Mormonism vs. Christianity, Part Two

Posted: December 19, 2008 in Bible, bible study, Christian, faith, family, Religion, Thoughts, women
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 The doctrine of the Trinity or the Triune God of Christianity is revealed in the New Testament. The Old Testament is clear that there is one God, not many as Mormons believe. The Jewish shema in Deuteronomy 6:4 states, “Hear, O Israel: The LORD our God, the LORD is one.” The Christian Godhead possesses omniscience, omnipresence and omnipotence—attributes denied by the Mormon godhead. In addition to these qualities, both the Old and New Testaments recognizes a plurality of persons in God as Father, Son, and Holy Spirit in. The use of the Greek word trias to describe this doctrine was first employed by Theophilus (A.D. 168-183) indicating that the understanding of a plurality within the Godhead was recognized from the onset of the Christian faith.1 An examination of the essence of the one true God of scripture indicates that God the Father is God, God the Son is God, and God the Holy Spirit is God—three persons with one essence. Scripture is clear that God the Father is all powerful, not confined to one space in time, and all knowing.

 The Hebrew name Elohim is used for God the Creator in Genises 1:1. The plural term itself allows for a multiplicity within the Godhead, however, only in persons, not in essence, for there can be only one essence which is infinite, all powerful, or one all knowing. Jesus taught his disciples to pray to the first person of the Tri-unity calling Him “Father”in Matthew 6:9. The Father is omnipotent, “I know that you can do all things; no plan of yours can be thwarted.” Job 42:2. The Father is omnipresent, “But will God really dwell on earth? The heavens, even the highest heaven, cannot contain you. How much less this temple I have built!” 1 Kings 8:27. And the Father is omniscient, “then hear from heaven, your dwelling place. Forgive and act; deal with each man according to all he does, since you know his heart (for you alone know the hearts of all men),” 1 Kings 8:39. A Being who is all powerful, all knowing and omnipresent cannot be a mere man as Mormons believe of the Father. Scriptures reveal that the Son shares the same essence as the Father.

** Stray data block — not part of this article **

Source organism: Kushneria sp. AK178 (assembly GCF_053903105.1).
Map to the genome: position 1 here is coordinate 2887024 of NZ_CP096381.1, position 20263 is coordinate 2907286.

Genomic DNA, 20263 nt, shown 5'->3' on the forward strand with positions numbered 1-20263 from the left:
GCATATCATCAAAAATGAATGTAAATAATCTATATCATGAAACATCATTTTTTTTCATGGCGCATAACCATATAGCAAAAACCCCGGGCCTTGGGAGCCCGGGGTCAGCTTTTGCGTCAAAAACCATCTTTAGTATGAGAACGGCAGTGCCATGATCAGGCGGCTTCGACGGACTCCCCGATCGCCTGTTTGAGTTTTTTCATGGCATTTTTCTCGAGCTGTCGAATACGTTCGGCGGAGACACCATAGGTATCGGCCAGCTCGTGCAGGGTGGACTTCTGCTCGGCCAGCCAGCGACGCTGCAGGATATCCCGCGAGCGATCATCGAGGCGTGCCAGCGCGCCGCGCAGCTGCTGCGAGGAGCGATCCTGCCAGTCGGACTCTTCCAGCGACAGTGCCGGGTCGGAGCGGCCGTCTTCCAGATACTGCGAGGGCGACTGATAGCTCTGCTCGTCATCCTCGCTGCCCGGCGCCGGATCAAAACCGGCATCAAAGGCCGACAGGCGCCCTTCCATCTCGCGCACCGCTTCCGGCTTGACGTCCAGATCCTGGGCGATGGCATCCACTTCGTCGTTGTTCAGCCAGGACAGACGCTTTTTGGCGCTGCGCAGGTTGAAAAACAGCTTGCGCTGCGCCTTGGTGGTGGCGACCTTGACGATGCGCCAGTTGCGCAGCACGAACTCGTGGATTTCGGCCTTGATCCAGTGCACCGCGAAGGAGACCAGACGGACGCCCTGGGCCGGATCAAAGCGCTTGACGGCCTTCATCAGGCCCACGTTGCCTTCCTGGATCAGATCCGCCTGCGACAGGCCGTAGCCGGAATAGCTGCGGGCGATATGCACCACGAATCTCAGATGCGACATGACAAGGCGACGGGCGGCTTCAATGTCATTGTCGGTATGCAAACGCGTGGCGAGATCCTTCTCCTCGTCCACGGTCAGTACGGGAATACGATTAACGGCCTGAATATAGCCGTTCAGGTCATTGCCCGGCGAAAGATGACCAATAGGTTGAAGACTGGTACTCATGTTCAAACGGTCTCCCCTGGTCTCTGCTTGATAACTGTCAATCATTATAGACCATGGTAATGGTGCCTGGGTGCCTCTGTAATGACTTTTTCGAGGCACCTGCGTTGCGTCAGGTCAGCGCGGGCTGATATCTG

Jesus, the Son of God, claimed to be Yahweh in John 8:58 when he stated, “I tell you the truth, before Abraham was born, I am!” prompting the Jews to pick up stones to kill him for such blasphemy. The gospels testify to the truth of Christ’s statement. Luke 5:22 refers to Jesus’s omniscience when he recorded, “Jesus knew what they were thinking and asked, “Why are you thinking these things in your hearts?” Jesus referred to his omnipresence in Matthew 18:20, “For where two or three come together in my name, there am I with them.” And Paul testified to Christ’s omnipotence in Colossians 1:15-17:

 “He is the image of the invisible God, the firstborn over all creation. For by him all things were created: things in heaven and on earth, visible and invisible, whether thrones or powers or rulers or authorities; all things were created by him and for him. He is before all things, and in him all things hold together.”

 Jesus is obviously not a glorified man as the Mormons suggest, nor is he a spirit-child conceived through sexual relations between Elohim and Mary, nor is he Michael the archangel. Jesus claimed to be God and demonstrated his authority and power through his incarnation on earth. Jesus clearly stated the purpose of his incarnation in John 3:16-17:

 “For God so loved the world that he gave his one and only Son, that whoever believes in him shall not perish but have eternal life. For God did not send his Son into the world to condemn the world, but to save the world through him.”

Salvation is found by grace through faith in Christ, not by works as Joseph Smith taught. Christians are eternally sealed by the indwelling of the Holy Spirit, the third person of the Trinity.
Just as the Father is called God and the Son is called God, the Holy Spirit is also called God. Luke records in Acts 5:3 that Ananias lied to the Holy Spirit, then he restates this in verse 4 saying, “You have not lied to men but to God.” The Spirit of God embodies the same attributes of the Godhead as the Father and the Son. He is omniscient in Corinthians 2:10-12: